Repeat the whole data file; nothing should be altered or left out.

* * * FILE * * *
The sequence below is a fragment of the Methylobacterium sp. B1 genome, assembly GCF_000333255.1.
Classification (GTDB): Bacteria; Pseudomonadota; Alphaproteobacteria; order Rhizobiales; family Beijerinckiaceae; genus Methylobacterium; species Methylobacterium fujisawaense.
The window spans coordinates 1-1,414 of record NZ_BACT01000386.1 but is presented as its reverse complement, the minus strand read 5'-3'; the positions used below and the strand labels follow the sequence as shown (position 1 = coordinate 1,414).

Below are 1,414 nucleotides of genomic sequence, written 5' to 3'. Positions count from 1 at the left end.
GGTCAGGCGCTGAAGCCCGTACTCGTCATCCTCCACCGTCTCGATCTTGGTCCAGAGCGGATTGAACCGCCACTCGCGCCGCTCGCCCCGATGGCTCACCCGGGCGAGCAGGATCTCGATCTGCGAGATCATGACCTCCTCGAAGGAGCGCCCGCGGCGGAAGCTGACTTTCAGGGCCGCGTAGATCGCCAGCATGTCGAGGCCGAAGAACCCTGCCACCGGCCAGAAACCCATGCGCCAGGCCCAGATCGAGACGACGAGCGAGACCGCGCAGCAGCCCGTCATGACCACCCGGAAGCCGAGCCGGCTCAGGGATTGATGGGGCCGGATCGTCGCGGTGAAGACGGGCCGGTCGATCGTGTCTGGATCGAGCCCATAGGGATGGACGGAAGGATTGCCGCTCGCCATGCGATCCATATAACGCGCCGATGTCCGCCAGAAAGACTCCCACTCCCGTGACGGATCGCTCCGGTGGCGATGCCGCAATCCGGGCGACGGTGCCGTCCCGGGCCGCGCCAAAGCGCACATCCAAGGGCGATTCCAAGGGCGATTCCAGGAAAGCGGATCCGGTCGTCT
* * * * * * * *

The sequence below is a fragment of the Methylobacterium sp. B1 genome, assembly GCF_000333255.1.
Classification (GTDB): Bacteria; Pseudomonadota; Alphaproteobacteria; order Rhizobiales; family Beijerinckiaceae; genus Methylobacterium; species Methylobacterium fujisawaense.
The window spans coordinates 1-1,414 of record NZ_BACT01000386.1 but is presented as its reverse complement, the minus strand read 5'-3'; the positions used below and the strand labels follow the sequence as shown (position 1 = coordinate 1,414).

Below are 1,414 nucleotides of genomic sequence, written 5' to 3'. Positions count from 1 at the left end.
GGTCAGGCGCTGAAGCCCGTACTCGTCATCCTCCACCGTCTCGATCTTGGTCCAGAGCGGATTGAACCGCCACTCGCGCCGCTCGCCCCGATGGCTCACCCGGGCGAGCAGGATCTCGATCTGCGAGATCATGACCTCCTCGAAGGAGCGCCCGCGGCGGAAGCTGACTTTCAGGGCCGCGTAGATCGCCAGCATGTCGAGGCCGAAGAACCCTGCCACCGGCCAGAAACCCATGCGCCAGGCCCAGATCGAGACGACGAGCGAGACCGCGCAGCAGCCCGTCATGACCACCCGGAAGCCGAGCCGGCTCAGGGATTGATGGGGCCGGATCGTCGCGGTGAAGACGGGCCGGTCGATCGTGTCTGGATCGAGCCCATAGGGATGGACGGAAGGATTGCCGCTCGCCATGCGATCCATATAACGCGCCGATGTCCGCCAGAAAGACTCCCACTCCCGTGACGGATCGCTCCGGTGGCGATGCCGCAATCCGGGCGACGGTGCCGTCCCGGGCCGCGCCAAAGCGCACATCCAAGGGCGATTCCAAGGGCGATTCCAGGAAAGCGGATCCGGTCGTCT